The Livestock and Meat Commission for Northern Ireland (LMC) has confirmed that a formal review of the Northern Ireland Beef and Lamb Farm Quality Scheme (NIBL FQAS) standards is underway.
“The standards review process started last autumn,” commented LMC’s industry development manager, Colin Smith.
“Our aim is to have the process completed by June of this year. A root and branch review relating to all aspects of NIBL FQAS standards is undertaken every three years and this is what we are in the process of completing at the present time.”
According to the LMC representative, the FQAS standards-setting committee will soon have completed its consultation process with its recommendations going forward to the scheme’s management board over the coming weeks.
LMC owns NIBL FQAS on behalf of cattle and sheep producers in Northern Ireland. The scheme’s management board comprises representatives from a wide range of stakeholder bodies that interface with the red meat sectors.
These include: Ulster Farmers’ Union (UFU); Northern Ireland Meat Exporters’ Association (NIMEA); College for Agriculture, Food and Rural Enterprise (CAFRE); National Beef Association (NBA); National Sheep Association (NSA); Northern Ireland Agriculture Producers’ Association (NIAPA); and LMC itself.
Certification for NI beef and lamb
Currently, the Northern Ireland Food Chain Certification (NIFCC) operates the independent certification system for the NIBL FQAS and is represented on the NIBL FQAS standard-setting committee.
Colin Smith does not foresee a strategic shift in scheme standards, however there will be a relatively small number of changes to existing standards being recommended for the consideration of the NIBL FQAS industry board.
“The scheme currently references a total of 84 standards. But within this, there are a very significant number of detailed matters that are addressed courtesy of a quality assurance inspection,” he said.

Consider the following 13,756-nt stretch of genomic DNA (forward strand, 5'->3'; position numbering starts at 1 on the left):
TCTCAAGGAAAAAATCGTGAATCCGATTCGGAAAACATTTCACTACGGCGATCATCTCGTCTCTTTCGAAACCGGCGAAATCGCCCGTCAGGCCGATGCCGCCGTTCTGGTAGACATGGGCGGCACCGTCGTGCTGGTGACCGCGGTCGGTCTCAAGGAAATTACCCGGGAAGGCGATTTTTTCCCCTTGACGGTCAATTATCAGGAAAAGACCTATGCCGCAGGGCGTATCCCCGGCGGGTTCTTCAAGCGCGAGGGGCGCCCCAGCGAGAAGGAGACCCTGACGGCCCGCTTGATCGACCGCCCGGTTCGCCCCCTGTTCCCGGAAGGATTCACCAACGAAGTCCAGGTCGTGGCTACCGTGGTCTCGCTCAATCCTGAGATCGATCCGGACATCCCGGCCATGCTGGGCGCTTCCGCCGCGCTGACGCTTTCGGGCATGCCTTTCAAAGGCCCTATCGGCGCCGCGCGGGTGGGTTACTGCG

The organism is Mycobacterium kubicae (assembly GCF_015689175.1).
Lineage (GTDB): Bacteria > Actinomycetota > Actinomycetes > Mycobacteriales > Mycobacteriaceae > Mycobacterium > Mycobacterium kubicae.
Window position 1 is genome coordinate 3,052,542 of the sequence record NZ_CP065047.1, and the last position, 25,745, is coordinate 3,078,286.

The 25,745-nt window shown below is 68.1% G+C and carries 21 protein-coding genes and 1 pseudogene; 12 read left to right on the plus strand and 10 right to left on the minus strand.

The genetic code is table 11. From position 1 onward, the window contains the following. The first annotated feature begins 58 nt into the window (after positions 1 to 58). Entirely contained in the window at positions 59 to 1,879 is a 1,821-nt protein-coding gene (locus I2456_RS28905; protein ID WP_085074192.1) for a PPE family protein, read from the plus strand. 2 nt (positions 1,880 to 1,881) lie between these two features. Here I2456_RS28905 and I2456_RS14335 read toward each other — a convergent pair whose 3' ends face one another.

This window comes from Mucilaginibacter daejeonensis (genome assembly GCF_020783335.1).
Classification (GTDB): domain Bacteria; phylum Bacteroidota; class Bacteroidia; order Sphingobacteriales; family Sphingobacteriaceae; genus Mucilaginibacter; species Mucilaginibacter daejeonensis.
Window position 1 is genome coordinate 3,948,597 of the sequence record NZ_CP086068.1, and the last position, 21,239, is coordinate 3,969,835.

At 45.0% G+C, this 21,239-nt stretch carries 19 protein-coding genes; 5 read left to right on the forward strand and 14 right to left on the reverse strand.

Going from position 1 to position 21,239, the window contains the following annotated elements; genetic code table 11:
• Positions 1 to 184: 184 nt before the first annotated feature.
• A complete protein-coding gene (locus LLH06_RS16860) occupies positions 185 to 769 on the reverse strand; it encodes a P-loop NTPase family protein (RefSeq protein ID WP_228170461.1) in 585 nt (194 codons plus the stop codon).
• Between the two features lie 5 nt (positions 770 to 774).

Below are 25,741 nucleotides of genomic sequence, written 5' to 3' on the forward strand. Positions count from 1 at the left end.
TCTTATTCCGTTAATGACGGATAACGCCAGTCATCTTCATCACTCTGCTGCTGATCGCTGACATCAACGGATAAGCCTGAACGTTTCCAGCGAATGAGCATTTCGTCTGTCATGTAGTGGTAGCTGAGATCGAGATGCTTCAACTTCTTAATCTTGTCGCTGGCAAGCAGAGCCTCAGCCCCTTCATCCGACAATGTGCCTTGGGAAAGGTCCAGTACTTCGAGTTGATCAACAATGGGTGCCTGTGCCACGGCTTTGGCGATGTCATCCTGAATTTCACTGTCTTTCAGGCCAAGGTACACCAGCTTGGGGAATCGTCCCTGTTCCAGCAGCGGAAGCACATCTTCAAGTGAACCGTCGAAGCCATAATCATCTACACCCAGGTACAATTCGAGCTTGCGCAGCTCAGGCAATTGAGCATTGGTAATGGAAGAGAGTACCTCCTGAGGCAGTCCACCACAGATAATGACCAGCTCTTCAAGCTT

“As part of its broader activities, LMC will continue to communicate the full scope of what is entailed by way of the farm quality assurance process and the added value this is delivering for beef and sheep farmers throughout Northern Ireland.”
NIBL FQAS standards are fully recognised by the Red Tractor scheme in England and the equivalent quality assurances measures established in Scotland and Wales.
“There is full equivalence between all four schemes. It is a relationship that is of fundamental importance to every livestock farmer in Northern Ireland,” stressed Smith.
“In effect, this is allowing beef and lamb produced from animals born, reared and processed in Northern Ireland unimpeded access to a market of over 70 million people in Great Britain.
“This trade is worth in excess of £1 billion per annum to Northern Ireland’s economy. The need to build on all of this is obvious,” he added.
“Reviewing NIBL FQAS standards on a regular basis will be a fundamental driver in making sure this happens.”